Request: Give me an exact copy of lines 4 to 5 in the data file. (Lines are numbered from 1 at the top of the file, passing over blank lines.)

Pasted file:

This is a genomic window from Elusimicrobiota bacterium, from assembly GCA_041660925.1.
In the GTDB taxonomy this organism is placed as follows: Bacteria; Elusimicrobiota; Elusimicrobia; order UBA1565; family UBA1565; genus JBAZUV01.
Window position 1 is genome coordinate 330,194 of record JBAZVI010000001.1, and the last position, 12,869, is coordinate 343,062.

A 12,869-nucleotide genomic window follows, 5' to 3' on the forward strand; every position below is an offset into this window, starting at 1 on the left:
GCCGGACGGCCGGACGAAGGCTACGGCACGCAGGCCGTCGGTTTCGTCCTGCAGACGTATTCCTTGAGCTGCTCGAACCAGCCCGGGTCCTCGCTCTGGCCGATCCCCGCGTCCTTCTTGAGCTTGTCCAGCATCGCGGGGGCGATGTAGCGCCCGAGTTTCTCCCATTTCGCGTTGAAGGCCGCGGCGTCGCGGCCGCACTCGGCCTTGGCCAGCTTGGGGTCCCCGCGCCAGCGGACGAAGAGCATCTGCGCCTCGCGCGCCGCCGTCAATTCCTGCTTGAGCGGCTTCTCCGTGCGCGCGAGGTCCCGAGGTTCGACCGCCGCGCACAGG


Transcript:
A 12,869-nucleotide genomic window follows, 5' to 3' on the forward strand; every position below is an offset into this window, starting at 1 on the left:
GCCGGACGGCCGGACGAAGGCTACGGCACGCAGGCCGTCGGTTTCGTCCTGCAGACGTATTCCTTGAGCTGCTCGAACCAGCCCGGGTCCTCGCTCTGGCCGATCCCCGCGTCCTTCTTGAGCTTGTCCAGCATCGCGGGGGCGATGTAGCGCCCGAGTTTCTCCCATTTCGCGTTGAAGGCCGCGGCGTCGCGGCCGCACTCGGCCTTGGCCAGCTTGGGGTCCCCGCGCCAGCGGACGAAGAGCATCTGCGCCTCGCGCGCCGCCGTCAATTCCTGCTTGAGCGGCTTCTCCGTGCGCGCGAGGTCCCGAGGTTCGACCGCCGCGCACAGG